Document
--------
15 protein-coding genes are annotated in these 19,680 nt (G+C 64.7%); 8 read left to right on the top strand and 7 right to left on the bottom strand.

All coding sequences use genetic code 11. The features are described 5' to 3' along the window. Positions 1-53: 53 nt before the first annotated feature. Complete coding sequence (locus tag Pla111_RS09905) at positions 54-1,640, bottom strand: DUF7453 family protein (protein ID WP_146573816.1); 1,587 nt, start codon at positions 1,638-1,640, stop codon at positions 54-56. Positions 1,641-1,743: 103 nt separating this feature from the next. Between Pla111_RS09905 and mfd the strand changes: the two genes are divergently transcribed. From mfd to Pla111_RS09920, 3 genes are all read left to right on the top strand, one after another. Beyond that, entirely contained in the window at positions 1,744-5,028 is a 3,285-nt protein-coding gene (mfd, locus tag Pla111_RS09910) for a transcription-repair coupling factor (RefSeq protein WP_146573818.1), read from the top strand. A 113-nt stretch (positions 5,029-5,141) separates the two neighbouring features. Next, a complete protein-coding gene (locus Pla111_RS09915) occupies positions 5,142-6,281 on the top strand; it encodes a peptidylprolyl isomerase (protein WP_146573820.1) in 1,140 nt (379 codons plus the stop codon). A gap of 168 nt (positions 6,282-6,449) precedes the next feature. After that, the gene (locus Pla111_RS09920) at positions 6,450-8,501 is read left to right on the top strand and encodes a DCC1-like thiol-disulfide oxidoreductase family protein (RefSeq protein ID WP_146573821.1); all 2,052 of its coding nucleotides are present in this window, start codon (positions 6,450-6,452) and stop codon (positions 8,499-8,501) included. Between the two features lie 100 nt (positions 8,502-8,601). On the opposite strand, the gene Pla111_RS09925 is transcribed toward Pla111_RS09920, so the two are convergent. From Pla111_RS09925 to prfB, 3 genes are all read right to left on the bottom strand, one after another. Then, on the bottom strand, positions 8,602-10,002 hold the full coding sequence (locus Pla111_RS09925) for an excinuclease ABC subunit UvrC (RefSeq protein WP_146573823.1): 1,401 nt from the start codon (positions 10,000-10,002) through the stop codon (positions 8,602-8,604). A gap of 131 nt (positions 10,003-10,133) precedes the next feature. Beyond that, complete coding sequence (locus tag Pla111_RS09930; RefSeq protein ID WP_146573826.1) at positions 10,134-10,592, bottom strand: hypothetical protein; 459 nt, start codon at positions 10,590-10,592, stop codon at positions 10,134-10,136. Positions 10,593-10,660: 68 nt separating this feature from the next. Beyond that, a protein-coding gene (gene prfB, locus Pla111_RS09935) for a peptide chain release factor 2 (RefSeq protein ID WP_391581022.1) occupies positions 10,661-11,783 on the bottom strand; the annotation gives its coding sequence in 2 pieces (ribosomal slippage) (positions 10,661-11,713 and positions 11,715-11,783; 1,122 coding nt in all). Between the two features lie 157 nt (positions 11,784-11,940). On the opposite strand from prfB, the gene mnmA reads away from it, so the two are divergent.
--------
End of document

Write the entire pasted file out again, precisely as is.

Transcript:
15 protein-coding genes are annotated in these 19,680 nt (G+C 64.7%); 8 read left to right on the top strand and 7 right to left on the bottom strand.

All coding sequences use genetic code 11. The features are described 5' to 3' along the window. Positions 1-53: 53 nt before the first annotated feature. Complete coding sequence (locus tag Pla111_RS09905) at positions 54-1,640, bottom strand: DUF7453 family protein (protein ID WP_146573816.1); 1,587 nt, start codon at positions 1,638-1,640, stop codon at positions 54-56. Positions 1,641-1,743: 103 nt separating this feature from the next. Between Pla111_RS09905 and mfd the strand changes: the two genes are divergently transcribed. From mfd to Pla111_RS09920, 3 genes are all read left to right on the top strand, one after another. Beyond that, entirely contained in the window at positions 1,744-5,028 is a 3,285-nt protein-coding gene (mfd, locus tag Pla111_RS09910) for a transcription-repair coupling factor (RefSeq protein WP_146573818.1), read from the top strand. A 113-nt stretch (positions 5,029-5,141) separates the two neighbouring features. Next, a complete protein-coding gene (locus Pla111_RS09915) occupies positions 5,142-6,281 on the top strand; it encodes a peptidylprolyl isomerase (protein WP_146573820.1) in 1,140 nt (379 codons plus the stop codon). A gap of 168 nt (positions 6,282-6,449) precedes the next feature. After that, the gene (locus Pla111_RS09920) at positions 6,450-8,501 is read left to right on the top strand and encodes a DCC1-like thiol-disulfide oxidoreductase family protein (RefSeq protein ID WP_146573821.1); all 2,052 of its coding nucleotides are present in this window, start codon (positions 6,450-6,452) and stop codon (positions 8,499-8,501) included. Between the two features lie 100 nt (positions 8,502-8,601). On the opposite strand, the gene Pla111_RS09925 is transcribed toward Pla111_RS09920, so the two are convergent. From Pla111_RS09925 to prfB, 3 genes are all read right to left on the bottom strand, one after another. Then, on the bottom strand, positions 8,602-10,002 hold the full coding sequence (locus Pla111_RS09925) for an excinuclease ABC subunit UvrC (RefSeq protein WP_146573823.1): 1,401 nt from the start codon (positions 10,000-10,002) through the stop codon (positions 8,602-8,604). A gap of 131 nt (positions 10,003-10,133) precedes the next feature. Beyond that, complete coding sequence (locus tag Pla111_RS09930; RefSeq protein ID WP_146573826.1) at positions 10,134-10,592, bottom strand: hypothetical protein; 459 nt, start codon at positions 10,590-10,592, stop codon at positions 10,134-10,136. Positions 10,593-10,660: 68 nt separating this feature from the next. Beyond that, a protein-coding gene (gene prfB, locus Pla111_RS09935) for a peptide chain release factor 2 (RefSeq protein ID WP_391581022.1) occupies positions 10,661-11,783 on the bottom strand; the annotation gives its coding sequence in 2 pieces (ribosomal slippage) (positions 10,661-11,713 and positions 11,715-11,783; 1,122 coding nt in all). Between the two features lie 157 nt (positions 11,784-11,940). On the opposite strand from prfB, the gene mnmA reads away from it, so the two are divergent.